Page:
Fall is just around the corner, and a lot people are looking for how to insulate an attic. Here’s everything you must know about it, from costs, basic DIY installation procedures to things to keep in mind.
Duration of procedure: 3 to 5 working days
Total cost of procedure: $2000 to $2500
Table of Contents
Why is Attic Insulation Important?
The cold weather is approaching, and keeping our homes warm and comfortable has never been more important. Since heat or warm air tends to rise upwards, insulating your attic is the most logical decision.
You can insulate your attic in two ways – by blowing in loose-fill cellulose insulation or by installing fiberglass batts between ceiling joists.
Things to Remember Before Insulating The Attic
Before you start insulation for the attic, perform an energy audit for your home as recommended by the U.S. Department of Energy. You can carry out this procedure on your own or through trained contractors.
Energy Audit by Professionals
A professional energy audit costs $400 to $500. It includes an infrared camera scan, visual scans by qualified technicians, thermometer checks of surface and ambient air, a furnace efficiency meter check, and a blower door test.
DIY Energy Audit
You can also opt for a self energy audit instead of calling in professionals. First and foremost, check if the attic door has insulation on the top side. Secondly check for weatherstripping near the access door. You are looking for expanded foam around pipes, and ducts, or caulking in this area.
What is the Best Time for Attic Insulation?
The best time for attic insulation is before the onset of winter. Since the attic can get extremely hot during the summer, attic insulation during this time or year also makes the process easier.
Fiberglass Batts or Rolls vs. Blown-In Insulation
If you’re thinking how to insulate an attic, there are two ways to do so – fiberglass batts/rolls or blown-in insulation. Most DIYers opt for installing fiberglass batts/rolls. However, it is best to know about both and their pros and cons.
This is a budget-friendly option and a lot easier than its counterpart, blowing in loose-fill cellulose. This makes fiberglass batts or rolls a favorite for most DIYers.
In this method, fiberglass batts (strips) or rolls are placed between the joists of the attic. This can be then double insulated with an additional layer or batts placed perpendicularly.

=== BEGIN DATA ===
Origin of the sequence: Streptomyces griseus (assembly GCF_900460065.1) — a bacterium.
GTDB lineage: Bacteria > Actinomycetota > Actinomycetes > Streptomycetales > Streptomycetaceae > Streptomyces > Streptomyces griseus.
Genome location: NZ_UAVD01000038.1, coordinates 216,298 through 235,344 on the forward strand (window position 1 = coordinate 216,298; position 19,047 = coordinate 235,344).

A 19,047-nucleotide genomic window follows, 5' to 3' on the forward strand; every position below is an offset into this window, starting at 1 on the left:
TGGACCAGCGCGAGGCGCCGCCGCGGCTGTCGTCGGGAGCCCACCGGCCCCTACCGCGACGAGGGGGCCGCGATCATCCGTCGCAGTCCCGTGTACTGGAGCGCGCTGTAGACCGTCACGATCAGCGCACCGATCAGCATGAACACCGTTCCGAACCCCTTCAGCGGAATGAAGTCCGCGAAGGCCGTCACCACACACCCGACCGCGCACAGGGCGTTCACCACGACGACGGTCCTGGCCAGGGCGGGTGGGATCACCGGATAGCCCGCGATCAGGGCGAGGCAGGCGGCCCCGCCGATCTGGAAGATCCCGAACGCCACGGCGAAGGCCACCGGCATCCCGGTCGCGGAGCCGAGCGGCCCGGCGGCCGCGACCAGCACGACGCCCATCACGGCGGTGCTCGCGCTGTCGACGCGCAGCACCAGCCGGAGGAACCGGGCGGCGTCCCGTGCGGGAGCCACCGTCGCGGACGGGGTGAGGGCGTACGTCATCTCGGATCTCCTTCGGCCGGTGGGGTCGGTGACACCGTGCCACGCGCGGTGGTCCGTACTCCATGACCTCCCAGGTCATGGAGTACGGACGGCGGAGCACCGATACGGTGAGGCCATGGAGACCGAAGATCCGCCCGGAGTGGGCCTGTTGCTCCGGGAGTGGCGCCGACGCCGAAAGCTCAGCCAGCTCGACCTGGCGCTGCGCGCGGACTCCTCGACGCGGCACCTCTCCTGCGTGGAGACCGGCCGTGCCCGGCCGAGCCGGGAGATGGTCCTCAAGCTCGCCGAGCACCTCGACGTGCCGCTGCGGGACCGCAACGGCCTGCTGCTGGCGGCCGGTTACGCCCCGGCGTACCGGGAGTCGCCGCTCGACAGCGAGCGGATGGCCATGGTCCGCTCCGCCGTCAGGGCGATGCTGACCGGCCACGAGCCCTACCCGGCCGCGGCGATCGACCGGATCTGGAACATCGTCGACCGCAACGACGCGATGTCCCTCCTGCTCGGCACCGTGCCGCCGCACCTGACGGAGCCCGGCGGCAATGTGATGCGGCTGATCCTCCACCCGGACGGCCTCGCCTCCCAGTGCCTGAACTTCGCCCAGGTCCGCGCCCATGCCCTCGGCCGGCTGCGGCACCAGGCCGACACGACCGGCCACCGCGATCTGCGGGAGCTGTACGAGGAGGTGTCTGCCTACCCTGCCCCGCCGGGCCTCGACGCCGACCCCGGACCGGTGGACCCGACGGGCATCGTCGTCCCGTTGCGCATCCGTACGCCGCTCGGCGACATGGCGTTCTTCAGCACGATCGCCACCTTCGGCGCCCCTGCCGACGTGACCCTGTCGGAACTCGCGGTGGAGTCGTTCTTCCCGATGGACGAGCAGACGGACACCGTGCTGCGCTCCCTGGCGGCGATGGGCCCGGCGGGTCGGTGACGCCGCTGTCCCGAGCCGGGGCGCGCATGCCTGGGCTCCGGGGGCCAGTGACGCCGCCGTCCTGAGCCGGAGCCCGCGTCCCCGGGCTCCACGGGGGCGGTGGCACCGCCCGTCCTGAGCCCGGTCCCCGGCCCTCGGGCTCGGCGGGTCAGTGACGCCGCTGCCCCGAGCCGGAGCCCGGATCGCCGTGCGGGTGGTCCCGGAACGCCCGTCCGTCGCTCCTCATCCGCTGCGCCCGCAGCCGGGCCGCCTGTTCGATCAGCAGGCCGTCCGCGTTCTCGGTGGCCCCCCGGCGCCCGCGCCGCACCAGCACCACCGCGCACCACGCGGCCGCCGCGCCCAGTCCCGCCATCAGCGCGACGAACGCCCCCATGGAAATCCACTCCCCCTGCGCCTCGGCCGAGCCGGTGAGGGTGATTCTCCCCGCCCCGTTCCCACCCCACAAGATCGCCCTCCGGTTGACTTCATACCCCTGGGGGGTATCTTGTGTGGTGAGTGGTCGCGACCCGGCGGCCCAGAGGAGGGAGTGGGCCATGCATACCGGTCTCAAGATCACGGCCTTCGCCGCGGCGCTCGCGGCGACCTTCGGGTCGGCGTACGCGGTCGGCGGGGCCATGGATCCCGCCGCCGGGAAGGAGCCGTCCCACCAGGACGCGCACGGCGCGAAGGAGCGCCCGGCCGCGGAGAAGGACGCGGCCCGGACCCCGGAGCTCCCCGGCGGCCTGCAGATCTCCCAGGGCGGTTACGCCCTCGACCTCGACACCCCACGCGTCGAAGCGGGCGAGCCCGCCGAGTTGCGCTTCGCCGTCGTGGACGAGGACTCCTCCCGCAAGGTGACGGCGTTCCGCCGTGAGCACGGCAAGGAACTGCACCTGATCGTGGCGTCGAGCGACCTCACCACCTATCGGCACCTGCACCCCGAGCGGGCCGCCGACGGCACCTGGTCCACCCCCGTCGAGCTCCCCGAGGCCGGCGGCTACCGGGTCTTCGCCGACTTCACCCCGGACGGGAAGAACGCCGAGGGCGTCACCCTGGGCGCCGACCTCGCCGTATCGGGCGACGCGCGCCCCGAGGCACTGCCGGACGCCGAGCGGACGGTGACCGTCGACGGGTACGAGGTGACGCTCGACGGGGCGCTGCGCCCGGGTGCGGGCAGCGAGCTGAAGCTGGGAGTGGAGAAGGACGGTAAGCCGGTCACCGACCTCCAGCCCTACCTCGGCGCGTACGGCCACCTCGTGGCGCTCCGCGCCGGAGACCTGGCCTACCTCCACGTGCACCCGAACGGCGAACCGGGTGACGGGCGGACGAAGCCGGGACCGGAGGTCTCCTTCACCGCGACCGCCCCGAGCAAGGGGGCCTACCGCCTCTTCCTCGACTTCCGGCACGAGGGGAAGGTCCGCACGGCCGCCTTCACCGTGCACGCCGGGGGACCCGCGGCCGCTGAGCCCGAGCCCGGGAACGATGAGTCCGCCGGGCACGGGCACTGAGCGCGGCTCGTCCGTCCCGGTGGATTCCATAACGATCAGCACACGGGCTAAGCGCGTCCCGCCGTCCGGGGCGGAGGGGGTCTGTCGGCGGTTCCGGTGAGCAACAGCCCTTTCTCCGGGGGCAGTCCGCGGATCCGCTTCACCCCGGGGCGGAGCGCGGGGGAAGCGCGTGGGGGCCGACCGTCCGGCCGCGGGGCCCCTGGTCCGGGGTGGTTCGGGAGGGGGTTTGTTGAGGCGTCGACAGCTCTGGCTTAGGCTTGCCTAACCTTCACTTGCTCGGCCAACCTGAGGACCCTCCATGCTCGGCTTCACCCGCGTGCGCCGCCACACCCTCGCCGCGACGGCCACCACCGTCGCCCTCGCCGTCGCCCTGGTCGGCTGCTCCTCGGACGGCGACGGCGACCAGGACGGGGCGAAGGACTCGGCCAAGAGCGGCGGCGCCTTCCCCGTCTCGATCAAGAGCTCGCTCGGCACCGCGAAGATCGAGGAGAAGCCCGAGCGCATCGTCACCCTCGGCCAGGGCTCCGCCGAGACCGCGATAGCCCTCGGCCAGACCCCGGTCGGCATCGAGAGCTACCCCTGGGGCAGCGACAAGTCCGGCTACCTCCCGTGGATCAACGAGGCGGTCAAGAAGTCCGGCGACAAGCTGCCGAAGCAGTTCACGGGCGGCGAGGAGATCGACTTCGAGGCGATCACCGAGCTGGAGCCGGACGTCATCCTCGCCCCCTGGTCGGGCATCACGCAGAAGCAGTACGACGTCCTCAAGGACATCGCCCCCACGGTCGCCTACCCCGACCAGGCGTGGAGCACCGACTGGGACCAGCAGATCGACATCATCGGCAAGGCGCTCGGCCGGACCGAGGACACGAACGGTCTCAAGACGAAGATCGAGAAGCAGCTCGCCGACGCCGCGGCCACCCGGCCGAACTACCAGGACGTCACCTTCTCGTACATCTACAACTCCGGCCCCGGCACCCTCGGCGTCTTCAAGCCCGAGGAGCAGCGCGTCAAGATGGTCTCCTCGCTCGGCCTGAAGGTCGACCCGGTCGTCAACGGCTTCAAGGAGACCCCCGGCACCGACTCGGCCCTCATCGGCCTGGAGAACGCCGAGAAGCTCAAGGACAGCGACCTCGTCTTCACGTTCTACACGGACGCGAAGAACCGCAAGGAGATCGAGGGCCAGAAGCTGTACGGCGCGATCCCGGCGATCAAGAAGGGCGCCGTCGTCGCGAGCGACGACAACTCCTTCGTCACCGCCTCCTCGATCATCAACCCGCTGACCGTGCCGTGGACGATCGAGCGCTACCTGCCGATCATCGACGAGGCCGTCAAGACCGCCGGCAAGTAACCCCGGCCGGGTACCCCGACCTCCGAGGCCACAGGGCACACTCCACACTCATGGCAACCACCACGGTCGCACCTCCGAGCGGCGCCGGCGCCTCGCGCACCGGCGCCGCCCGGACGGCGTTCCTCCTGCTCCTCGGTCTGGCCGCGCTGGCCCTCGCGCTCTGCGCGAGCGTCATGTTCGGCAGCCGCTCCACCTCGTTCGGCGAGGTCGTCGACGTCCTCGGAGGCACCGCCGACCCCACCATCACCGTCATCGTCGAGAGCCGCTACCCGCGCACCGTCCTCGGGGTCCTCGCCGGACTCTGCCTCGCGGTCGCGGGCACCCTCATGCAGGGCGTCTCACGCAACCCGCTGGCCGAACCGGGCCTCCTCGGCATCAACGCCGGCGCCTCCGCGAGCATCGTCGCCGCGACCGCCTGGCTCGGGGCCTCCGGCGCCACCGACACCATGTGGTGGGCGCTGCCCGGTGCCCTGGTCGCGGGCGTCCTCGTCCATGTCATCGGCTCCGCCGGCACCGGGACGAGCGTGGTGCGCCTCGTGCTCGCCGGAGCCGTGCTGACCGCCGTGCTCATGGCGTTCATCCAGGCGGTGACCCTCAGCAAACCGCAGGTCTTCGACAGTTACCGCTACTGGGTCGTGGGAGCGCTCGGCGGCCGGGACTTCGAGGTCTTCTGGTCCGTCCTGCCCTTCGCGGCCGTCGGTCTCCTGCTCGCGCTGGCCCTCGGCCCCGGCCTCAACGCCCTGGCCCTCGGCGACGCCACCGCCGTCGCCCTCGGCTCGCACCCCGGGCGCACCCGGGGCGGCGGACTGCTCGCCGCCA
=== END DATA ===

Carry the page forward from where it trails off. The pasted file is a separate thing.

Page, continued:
Pros & Cons of Fiberglass Batts/Rolls
|Machine rental not needed||Batts/rolls must be physically hauled|
|Cost effective||Difficult to work around obstructions|
|Easy to replace/remove whenever needed|
Fiber from fiberglass, vermin droppings, dust and other airborne hazards can be harmful for health. It is advised to wear breathing protection throughout the process.
Similarly, sharp edges and nails can be a hazard while working with fiberglass. Hence, it is important to wear protective gear.
In this mode of insulation, a blower on the ground forces out the cellulose insulation through a hose to the attic. The hose can be directed in all areas of the attic, just like blowing water.
Pros & Cons of Blown-In Insulation
|Fills in all areas of the attic||Blower machine needs to be rented|
|Easy to work around remote areas/obstructions||Depth of insulation is difficult to judge|
|Loosely filled insulation compacts over time|
Using and controlling a hose with insulating material being blown at high pressures is not an easy task. It is best to keep pressure levels at the lowest possible or to ask for professional help.
How To Insulate an Attic with Fiberglass Batts/Rolls
Here’s how you can opt for attic insulation with fiberglass batts/rolls yourself:
- Protective gear and suit
- Utility knives
- Caulking gun
- R-19 paper-faced fiberglass insulation
- R-19 unfaced fiberglass insulation (for optional second layer)
- Attic vent chutes
Steps to Insulate an Attic with Fiberglass Batts/Rolls
Access the Attic
Access your attic using a ladder. Ensure to wear all protective gear during all times of the procedure.
Seal All Cracks and Gaps
Check areas around vents, chimney, and piping. Using a caulking gun, seal all cracks, gaps, etc. For bigger cracks use expanding foam insulation.
Check for Heat Producing Items
Recessed lights usually protrude through the ceiling. Ensure they are IC-rated (Insulation Contact) or have baffles around them that prevents the insulating material from touching the lights. It is essential that the insulation material is at least 3 inches away from the lights.
Install Attic Vent Chutes
Next, install foam attic vent chutes between the region where the roof and the attic joists meet. This is essential to keep the attic’s passive ventilation free of insulating material.
Using a tape, measure all joists side-to side. Make any adjustments to the sizes as necessary.
Install the Fiberglass Rolls/Batts
If you are looking to heat your home, make sure the paper side of the fiberglass roll or batts are facing downwards. However, if you want to cool your home, the paper side should be facing upwards. Keeping your requirements in mind, place the rolls/batts in place.
Add Additional Layer
Once you are done with the first layer of insulation, add another layer of rolls/batts perpendicular for added effectiveness.
Your search for how to insulate an attic ends with this blog. From costs, materials, and procedure, here’s everything you must know. Ensure to go through each pointer before you start with your home improvement project.